For a long time I have called myself a foodie, taking an interest in all manner of things food. When I think about how I became so interested in food, especially in regards to gastronomy, food history, and trivia, I think it was out of personal interest, yes, but also that I was always looking for ideas for the food I was making for my brother and thinking of ways to incorporate these different things and making them adaptable to SCD. Some of these things, like dorayaki, I have never eaten the traditional version of.
As my “foodie-ism” (as my sister likes to call my culinary interests) evolved, especially once I started food blogging, I started to read more books about food. A number of the authors I read came from reading Dianne Jacob’s Will Write for Food, the first edition. My favourite is Ruth Reichl and it was from reading her books that I became more interested in food writing and also realizing the fine craft, like any genre, that writing about food is. There were several recipes that I bookmarked or was inspired by, though sometimes a recipe was simply inspired by her description of a particular food or meal. Her succulent and descriptive writing style doesn’t suffer from the 140-character limit of Twitter either; crafting succinct, almost minimalist in style, tweets that are like reading bite-sized pieces of poetry that encapsulate and convey their meaning beautifully.
It was a recipe that Ruth Reichl posted on her blog that inspired me to make these blueberry muffins. A bit more research and I found out that the blueberry muffins recipe she shared was from the first Gourmet Cookbook, which she edited (she edited the second one as well). I’ve never read it, save an Amazon preview, though I know it’s a tome of a cookbook with more than one thousand recipes; quite a hefty thing to carry around.
Sunday night, I’d been reading Elizabeth Falkner’s Demolition Desserts (I’ve borrowed a copy twice now from my library) before bed and saw this carrot cake: Karrot Keiki. Given Elizabeth Falkner’s ways, it is carrot cake reinvented into something elegant and simple: according to the description in the book, “carrot caketons, cream cheese-currant-walnut balls, pear sesame salad, and sesame vinaigrette. Almost like a little salad, but in dessert form.
Now here comes the whim: while looking at it, I noticed that the cake/caketons didn’t require that many ingredients. And I had all the ingredients on hand, except for the wheat flour that I would easily substitute with something else to make it gluten-free. Yes, I woke up that Monday morning with an extra spring in my step, knowing I was on a mission:
I actually made two batches of these, on the same day. For the first batch I used ground walnuts (or walnut flour) in place of the wheat flour. The result tasted good (I had a few tasters, one guest ;), on site), although the consistency and texture was more like a pudding than a cake. It will be a while yet before that makes an appearance on here.
The second batch, I thought, was more successful. Using brown rice flour and only a scant amount of the walnut flour just for flavour, they came out a lot better. This is the recipe that I’m featuring in this entry today.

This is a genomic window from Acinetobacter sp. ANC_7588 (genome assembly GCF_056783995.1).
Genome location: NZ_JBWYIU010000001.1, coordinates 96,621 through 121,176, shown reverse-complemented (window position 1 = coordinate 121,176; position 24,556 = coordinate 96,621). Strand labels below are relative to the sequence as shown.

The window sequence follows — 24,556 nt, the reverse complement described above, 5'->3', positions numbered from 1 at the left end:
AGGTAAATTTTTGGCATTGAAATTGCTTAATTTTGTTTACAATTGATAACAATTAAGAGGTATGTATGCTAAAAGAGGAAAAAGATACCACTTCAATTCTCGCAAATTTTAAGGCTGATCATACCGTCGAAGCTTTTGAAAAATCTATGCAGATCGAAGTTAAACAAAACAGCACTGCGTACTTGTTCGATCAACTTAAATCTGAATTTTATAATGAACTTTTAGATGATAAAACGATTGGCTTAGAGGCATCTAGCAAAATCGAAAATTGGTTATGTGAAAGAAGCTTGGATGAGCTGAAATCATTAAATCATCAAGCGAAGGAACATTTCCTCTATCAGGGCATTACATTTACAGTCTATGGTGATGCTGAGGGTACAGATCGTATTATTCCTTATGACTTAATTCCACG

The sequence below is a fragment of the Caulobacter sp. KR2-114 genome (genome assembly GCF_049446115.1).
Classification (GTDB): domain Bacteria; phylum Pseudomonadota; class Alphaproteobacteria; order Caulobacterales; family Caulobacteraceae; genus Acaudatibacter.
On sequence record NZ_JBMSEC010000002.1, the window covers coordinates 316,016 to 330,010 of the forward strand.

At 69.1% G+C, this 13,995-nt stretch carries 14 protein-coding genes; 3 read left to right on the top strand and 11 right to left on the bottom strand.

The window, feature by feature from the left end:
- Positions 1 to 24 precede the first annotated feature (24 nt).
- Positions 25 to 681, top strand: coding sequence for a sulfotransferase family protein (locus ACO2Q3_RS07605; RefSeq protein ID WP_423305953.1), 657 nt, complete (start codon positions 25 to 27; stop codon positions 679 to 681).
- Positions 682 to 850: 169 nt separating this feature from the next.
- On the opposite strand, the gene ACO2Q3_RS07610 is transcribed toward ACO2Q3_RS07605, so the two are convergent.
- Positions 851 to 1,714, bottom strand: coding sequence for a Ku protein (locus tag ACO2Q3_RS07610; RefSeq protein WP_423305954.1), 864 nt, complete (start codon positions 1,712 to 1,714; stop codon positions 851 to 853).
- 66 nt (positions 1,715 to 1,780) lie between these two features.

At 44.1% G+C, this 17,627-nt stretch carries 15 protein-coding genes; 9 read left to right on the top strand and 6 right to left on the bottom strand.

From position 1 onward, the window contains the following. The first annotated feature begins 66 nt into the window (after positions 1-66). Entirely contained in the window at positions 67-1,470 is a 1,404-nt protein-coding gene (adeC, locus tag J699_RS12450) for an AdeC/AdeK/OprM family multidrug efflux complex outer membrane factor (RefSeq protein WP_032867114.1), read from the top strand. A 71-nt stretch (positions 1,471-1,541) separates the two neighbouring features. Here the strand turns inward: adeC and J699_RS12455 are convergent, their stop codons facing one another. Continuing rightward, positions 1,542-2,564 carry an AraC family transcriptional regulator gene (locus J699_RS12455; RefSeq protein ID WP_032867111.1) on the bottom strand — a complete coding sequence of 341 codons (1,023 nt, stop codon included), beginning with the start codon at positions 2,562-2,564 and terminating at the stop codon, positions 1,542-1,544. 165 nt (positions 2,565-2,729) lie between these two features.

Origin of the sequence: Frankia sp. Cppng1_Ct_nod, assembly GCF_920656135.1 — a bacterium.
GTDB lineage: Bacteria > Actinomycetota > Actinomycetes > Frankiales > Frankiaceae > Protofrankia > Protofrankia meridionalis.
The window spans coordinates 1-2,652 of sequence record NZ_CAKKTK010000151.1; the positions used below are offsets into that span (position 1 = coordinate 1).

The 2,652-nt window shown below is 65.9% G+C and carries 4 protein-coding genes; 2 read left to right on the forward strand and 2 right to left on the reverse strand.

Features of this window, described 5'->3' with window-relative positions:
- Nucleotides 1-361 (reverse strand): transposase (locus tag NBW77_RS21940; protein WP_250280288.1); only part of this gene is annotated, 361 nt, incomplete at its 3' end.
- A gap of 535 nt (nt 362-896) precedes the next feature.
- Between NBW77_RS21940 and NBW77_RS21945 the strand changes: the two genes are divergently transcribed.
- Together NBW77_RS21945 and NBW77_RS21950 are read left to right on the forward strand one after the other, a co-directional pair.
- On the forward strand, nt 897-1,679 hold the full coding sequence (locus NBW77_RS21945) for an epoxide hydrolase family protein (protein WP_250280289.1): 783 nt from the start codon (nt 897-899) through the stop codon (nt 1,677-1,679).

It’s the perfect carrot muffin: soft, moist, and not too sweet. Depending on what you’re in the mood for, with a little frosting, they’re turned into easy cupcakes. (Unfortunately, I ate all that was left of the frosting, so I didn’t have any to frost at least one of these for the photo shoot!) So far, I’ve just been eating them as muffins (from the second batch) and they’re great for breakfast or a snack when you’re feeling peckish.
The original recipe called for baking powder (1/2 teaspoon) in addition to the baking soda, but I just used the baking soda. Although we don’t strictly follow SCD anymore, we still don’t use baking powder – for no reason except that we haven’t got back to using it.
If you prefer to make a cake instead of muffins or cupcakes, Elizabeth Falkner’s recipe specifies a 4 1/2 by 8 1/2 by 2 3/4-inch loaf pan or a similarly sized 1-pound loaf pan. In her recipe, the cake is cut into cubes (“caketons”) for the presentation.
I threw in a small of walnut flour to the batter in the second batch after I’d mixed all the other ingredients, which I’ve listed in the ingredients list as an estimated guess. (Maybe I’ll shoot a video soon just to show how much I throw in.) I made more – this time a double recipe -last night for breakfast this morning but forgot to add the walnut flour to the batter, so I just sprinkled small amounts of it on the tops before putting them in the oven. This way, the walnut flour can easily be mixed into the batter of each liner or can be left sprinkled on top, as I left last night’s.
(Please let me know if this slideshow works, it’s a new feature on WordPress. It seems a bit faulty still, off and on.)
SCD version coming soon!
This recipe is linked to Gluten-Free Wednesdays.
Makes 6 muffins/cupcakes
Adapted from Elizabeth Falkner’s Demolition Desserts
1/8 cup grapeseed oil
1/4 cup honey
1 1/2 cups peeled, shredded carrot (about 2 large carrots)
1/4 cup + 2 tbsp brown rice flour
1/2 tsp baking soda
1/2 tsp ground cinnamon
1/4 tsp salt
Sprinkle of walnut flour, about 1/8 cup
- Preheat oven to 350ºF. Line a standard muffin tin or a mini muffin pan with paper cupcake liners.
- Mix together the grapeseed oil, honey, and egg with a whisk until fully mixed. Add shredded carrot. Fold in the brown rice flour, baking soda, ground cinnamon, and salt. Mix in the walnut flour.
- Spoon batter into the prepared muffin tin, about halfway full, and bake for 30 minutes or until set and a toothpick or knife comes out clean from the centre. Cool in the tin briefly before removing muffins.
- For cupcakes, frost with your favourite frosting or Tofutti cream cheese frosting (add honey to taste and 1/2 to 1 teaspoon vanilla extract to Tofutti Better Than Cream Cheese and mix). Enjoy!